After submitting my documents, waiting for the decision on my visa nearly drove me to insanity. I would watch the YouTube videos that existed before mine (which all seemed to date back to 2012 – 2013), to see if these girls’ experience could give me any further insight. I was hoping to pick up on clues as to whether or not my visa might be denied. I also looked at expat forums to read timelines to get an idea of how fast visas were being processed for others during that time. All the stories I read seemed be conclude within 4-9 business days.

By the eighth business day, we received an emails stating that a decision had been made and that my passport & documents should arrive at my house a few days later. We were relieved that now we know a decision had been made, but not knowing what the final decision was only amplified my anxiety and fears.

A couple of days passed. Then, finally, the day came where UPS delivered my return package to my grandparents house. I didn’t want to open anything alone, I wanted to be surrounded by my family in case the decision was a refusal. Chris had stayed up till close to 4am (British time) to hear the results. But I was still scared to open the package.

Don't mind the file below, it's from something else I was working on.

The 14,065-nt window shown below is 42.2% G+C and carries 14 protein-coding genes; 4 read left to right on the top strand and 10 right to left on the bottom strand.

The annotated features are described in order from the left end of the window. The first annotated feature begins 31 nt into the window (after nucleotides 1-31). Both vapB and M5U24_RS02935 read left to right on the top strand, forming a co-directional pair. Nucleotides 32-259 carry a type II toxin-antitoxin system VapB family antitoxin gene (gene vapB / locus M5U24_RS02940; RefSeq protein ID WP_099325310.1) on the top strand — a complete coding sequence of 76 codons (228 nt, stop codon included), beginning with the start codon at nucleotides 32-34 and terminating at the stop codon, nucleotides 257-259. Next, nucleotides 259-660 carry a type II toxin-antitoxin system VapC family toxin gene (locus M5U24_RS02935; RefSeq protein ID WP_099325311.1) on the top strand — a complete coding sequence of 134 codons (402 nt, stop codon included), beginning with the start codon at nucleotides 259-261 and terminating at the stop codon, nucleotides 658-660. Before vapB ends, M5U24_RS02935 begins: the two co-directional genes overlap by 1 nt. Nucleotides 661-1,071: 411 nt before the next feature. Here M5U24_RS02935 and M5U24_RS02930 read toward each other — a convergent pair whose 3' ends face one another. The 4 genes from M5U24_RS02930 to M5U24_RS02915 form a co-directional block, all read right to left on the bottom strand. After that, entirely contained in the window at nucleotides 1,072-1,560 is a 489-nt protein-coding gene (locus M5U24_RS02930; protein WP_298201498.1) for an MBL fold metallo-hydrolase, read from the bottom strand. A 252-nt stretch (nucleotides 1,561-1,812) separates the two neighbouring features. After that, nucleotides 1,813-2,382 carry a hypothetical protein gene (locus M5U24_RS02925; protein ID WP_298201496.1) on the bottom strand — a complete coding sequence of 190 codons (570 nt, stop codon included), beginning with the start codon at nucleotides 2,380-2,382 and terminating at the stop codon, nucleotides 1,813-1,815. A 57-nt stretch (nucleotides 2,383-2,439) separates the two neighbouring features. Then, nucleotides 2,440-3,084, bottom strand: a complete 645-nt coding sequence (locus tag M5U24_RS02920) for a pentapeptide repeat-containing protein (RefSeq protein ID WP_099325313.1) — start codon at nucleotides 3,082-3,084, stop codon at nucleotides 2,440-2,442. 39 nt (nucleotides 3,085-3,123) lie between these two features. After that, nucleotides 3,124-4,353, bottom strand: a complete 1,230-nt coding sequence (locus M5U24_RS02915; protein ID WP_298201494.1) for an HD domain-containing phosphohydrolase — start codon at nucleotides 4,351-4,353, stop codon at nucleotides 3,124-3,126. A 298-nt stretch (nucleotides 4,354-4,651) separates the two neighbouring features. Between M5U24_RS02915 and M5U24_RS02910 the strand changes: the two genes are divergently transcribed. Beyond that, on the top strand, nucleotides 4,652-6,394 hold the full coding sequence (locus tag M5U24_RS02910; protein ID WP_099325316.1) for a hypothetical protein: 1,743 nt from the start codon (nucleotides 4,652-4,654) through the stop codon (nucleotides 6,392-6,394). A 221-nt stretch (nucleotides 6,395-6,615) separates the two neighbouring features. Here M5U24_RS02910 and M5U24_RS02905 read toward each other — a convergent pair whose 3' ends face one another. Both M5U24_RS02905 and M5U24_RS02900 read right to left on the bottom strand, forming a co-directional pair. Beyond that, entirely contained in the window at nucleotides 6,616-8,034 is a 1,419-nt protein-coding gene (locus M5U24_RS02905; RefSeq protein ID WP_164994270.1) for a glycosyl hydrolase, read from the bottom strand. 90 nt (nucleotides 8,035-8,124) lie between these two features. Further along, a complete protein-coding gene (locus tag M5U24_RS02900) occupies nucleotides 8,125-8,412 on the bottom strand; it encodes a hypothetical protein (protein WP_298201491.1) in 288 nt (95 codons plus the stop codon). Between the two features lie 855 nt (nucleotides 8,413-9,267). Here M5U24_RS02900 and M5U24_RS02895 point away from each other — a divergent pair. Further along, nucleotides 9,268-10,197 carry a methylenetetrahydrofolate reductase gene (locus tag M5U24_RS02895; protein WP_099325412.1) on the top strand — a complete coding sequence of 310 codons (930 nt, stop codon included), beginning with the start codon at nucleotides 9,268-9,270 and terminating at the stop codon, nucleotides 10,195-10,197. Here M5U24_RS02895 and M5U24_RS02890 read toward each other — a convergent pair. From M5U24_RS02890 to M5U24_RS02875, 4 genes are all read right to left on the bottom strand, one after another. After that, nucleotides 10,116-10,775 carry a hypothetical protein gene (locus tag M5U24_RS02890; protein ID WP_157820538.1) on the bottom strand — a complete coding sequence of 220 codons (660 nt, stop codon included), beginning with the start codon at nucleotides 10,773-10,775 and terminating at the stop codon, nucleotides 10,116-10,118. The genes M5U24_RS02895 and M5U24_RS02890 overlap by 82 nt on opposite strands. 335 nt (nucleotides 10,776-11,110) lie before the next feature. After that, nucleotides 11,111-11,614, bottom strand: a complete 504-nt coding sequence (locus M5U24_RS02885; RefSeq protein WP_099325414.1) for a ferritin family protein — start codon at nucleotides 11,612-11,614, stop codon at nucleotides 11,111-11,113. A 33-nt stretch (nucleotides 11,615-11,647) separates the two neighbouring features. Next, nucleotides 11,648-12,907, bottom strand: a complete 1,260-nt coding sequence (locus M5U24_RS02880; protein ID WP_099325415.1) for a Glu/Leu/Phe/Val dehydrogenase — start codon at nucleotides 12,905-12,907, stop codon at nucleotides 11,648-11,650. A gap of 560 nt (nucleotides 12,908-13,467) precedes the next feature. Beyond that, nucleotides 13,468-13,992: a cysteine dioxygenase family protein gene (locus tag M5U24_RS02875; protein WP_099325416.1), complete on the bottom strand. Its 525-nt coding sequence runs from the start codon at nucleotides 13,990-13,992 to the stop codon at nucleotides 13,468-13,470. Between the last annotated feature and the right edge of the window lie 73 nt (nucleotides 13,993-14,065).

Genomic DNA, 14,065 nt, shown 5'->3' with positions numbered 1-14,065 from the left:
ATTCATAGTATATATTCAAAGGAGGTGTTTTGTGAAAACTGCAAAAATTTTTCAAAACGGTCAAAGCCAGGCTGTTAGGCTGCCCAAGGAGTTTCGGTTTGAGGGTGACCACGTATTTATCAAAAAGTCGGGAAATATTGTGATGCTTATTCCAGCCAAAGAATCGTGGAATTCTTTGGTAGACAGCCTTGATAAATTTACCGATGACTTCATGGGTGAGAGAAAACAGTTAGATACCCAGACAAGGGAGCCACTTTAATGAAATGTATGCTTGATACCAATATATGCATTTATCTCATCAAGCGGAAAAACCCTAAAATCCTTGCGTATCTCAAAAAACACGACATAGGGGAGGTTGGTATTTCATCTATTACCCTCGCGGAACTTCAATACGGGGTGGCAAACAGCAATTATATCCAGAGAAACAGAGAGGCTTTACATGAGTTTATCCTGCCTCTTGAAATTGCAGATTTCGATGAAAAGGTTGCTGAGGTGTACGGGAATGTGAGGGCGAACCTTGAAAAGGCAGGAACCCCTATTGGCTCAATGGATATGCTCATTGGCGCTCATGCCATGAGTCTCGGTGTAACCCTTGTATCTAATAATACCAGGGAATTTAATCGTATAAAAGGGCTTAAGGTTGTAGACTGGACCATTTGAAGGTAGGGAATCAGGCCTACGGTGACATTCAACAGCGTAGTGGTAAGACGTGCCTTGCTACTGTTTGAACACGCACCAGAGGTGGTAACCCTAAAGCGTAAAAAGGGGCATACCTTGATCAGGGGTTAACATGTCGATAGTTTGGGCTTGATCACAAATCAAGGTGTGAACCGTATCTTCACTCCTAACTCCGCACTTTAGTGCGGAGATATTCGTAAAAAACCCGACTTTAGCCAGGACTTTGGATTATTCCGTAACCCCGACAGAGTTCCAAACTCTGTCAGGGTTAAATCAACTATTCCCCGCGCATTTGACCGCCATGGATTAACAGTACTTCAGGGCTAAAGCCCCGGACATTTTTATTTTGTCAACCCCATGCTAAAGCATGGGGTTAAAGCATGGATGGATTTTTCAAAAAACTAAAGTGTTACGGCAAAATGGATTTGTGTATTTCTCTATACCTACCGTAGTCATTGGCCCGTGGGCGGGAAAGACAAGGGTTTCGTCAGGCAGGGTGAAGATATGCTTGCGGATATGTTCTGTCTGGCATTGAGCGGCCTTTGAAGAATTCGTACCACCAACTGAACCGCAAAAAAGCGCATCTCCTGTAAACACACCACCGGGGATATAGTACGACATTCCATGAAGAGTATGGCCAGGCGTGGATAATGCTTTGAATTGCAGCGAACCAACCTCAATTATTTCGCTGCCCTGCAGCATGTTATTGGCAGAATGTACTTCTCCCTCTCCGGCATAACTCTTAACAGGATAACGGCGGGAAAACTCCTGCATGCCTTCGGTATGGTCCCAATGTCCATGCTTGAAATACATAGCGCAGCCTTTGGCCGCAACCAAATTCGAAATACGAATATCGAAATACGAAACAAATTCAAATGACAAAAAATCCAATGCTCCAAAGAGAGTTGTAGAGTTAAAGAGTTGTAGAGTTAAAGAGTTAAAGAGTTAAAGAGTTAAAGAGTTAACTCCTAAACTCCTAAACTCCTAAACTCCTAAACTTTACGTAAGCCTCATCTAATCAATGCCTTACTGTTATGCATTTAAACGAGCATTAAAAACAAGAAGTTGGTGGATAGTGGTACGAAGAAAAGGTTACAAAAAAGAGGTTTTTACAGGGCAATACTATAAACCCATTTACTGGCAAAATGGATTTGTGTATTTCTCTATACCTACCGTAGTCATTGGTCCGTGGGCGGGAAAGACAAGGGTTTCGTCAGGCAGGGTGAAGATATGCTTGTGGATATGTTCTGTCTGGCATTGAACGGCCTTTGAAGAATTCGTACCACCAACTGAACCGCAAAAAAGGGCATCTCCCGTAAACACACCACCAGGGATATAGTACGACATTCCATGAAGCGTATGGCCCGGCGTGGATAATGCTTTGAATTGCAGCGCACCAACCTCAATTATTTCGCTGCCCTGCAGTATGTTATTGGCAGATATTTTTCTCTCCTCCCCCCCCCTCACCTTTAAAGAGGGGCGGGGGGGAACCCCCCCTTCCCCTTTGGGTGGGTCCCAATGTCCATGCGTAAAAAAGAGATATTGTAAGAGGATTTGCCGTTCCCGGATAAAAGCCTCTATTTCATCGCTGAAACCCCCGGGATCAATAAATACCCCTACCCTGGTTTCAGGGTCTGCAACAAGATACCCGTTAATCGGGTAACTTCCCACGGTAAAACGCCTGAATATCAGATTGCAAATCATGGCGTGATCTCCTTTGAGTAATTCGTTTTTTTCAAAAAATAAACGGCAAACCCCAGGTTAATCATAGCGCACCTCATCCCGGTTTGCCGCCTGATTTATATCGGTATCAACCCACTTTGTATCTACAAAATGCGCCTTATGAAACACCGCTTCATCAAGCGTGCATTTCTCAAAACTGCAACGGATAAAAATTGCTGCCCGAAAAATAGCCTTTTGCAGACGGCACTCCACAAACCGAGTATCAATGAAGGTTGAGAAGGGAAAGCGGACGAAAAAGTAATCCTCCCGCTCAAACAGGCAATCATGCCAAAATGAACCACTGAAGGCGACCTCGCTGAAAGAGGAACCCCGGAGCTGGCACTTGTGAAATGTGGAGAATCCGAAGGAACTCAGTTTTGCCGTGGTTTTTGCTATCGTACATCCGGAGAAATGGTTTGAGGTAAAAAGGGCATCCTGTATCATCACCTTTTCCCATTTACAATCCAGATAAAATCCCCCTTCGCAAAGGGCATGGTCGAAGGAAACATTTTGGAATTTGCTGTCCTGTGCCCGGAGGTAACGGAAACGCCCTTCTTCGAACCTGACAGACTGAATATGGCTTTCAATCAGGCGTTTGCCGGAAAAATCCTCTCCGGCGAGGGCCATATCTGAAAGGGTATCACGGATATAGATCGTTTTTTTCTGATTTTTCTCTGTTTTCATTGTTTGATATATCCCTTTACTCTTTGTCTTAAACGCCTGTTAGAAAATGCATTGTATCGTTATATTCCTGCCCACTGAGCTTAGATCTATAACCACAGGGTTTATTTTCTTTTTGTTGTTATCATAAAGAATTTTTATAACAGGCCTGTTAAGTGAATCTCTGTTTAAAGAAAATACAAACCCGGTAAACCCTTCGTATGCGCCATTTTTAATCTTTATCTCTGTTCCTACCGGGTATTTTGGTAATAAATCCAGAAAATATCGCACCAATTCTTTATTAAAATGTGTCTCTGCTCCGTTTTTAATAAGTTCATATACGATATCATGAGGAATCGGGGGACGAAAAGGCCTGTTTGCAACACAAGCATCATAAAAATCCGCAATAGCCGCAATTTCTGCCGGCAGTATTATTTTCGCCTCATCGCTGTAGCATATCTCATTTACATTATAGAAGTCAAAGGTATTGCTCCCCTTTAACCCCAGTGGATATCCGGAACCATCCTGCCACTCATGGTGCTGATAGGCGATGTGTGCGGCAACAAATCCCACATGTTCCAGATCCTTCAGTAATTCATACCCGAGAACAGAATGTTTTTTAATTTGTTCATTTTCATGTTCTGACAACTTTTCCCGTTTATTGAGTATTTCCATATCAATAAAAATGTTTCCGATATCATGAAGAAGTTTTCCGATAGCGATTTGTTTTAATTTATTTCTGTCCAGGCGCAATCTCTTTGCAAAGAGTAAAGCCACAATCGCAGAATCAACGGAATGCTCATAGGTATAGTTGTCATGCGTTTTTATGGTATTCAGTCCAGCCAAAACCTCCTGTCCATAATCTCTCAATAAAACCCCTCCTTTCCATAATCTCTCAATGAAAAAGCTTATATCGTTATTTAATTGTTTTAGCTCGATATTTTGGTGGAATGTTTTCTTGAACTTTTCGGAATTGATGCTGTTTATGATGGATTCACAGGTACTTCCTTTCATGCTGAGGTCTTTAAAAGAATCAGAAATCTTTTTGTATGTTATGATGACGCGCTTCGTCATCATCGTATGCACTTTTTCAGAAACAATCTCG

After receiving a few choice words from my grandmother, I nervously opened the envelope and pulled all of the contents out. I was looking for a letter because letters signified refusals. To my knowledge, this was where you would find out why you were denied and on what grounds.

My UK Visa Vignette

My UK Visa Vignette

At the top of my original documents stack was a letter. My heart stopped. I started to read the letter out loud for my family to hear, only to read that my application had been accepted! Everyone was elated, I grabbed my passport and flipped through the pages until I saw my 30-day travel vignette. I nearly cried, and then notified Christopher.

Preparing to Move

The month leading up to my departure I spent finishing up with work, spending time with family & friends, preparing Apple’s flight and sorting through my possessions. I needed to determine what I was keeping, donating and selling. While I was excited, I was also having a hard time grasping that this was real.